New addition to the family of Far Eastern leopards

New addition to the family of Far Eastern leopards

15 November 2013

The Leopard Land National Park employees used camera traps to capture video footage of a female leopard with three cubs.


Based on field experience and observations in zoos, many researchers routinely believe that female leopards give birth to three cubs rarely, and not all of them make it to adulthood. The camera captured six-month-old cubs, meaning that they did not die in infancy, which is good news. They will become full-fledged members of this rare wild cat population.


Snowy winters are always tough for these animals, but Leopard Land’s employees have made the proper preparations for the harsh winter and have bought the feed for the hoofed animals, the leopard’s prey of choice.


If it were not for the vigilant inspector from the Leopard Land security department who told researchers that he saw a leopard, and the ensuing actions taken by the research department’s employees, this footage would have been impossible.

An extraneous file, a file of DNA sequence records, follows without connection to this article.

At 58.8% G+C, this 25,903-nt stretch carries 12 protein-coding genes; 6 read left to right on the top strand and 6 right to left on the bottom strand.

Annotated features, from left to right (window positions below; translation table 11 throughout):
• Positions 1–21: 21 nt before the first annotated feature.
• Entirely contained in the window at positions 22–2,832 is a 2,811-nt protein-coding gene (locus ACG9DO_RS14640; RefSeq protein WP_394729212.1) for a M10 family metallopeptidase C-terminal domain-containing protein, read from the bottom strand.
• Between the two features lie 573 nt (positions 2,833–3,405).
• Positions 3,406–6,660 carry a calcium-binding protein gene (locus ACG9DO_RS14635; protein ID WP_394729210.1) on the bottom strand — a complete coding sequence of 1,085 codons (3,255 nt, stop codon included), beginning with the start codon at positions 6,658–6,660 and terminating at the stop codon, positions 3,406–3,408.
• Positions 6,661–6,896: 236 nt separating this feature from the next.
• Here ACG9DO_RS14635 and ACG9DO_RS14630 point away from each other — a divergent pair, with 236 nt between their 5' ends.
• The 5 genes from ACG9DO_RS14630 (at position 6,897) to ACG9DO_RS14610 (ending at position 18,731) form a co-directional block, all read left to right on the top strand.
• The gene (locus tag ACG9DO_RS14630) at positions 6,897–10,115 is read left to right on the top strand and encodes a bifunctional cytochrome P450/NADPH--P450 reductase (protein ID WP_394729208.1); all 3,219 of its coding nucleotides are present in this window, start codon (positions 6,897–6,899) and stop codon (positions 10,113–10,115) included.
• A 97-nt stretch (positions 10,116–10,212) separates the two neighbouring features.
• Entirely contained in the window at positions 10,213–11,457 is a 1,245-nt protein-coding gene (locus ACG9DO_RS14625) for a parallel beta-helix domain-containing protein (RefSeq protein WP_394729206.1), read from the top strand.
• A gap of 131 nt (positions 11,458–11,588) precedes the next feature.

Once they brought the camera trap film back to the lab, the researchers struggled to determine the exact number of cubs in the litter. Most videos showed just one or two of them. It took researchers a while to put over 200 videos (often suitable only for research purposes, since the quality of the black-and-white cam trap photos and videos is extremely poor, especially if they are made in the dark) together and only then they were able to come to a shared and weighted conclusion. The issue was finally settled after renowned animal photographer Valery Maleyev, who is currently shooting in Leopard Land, managed to capture the entire family on film. Soon, the Leopard Land photo archives will be replenished by camera trap photos and, most importantly, with new colorful professional photos of the cubs.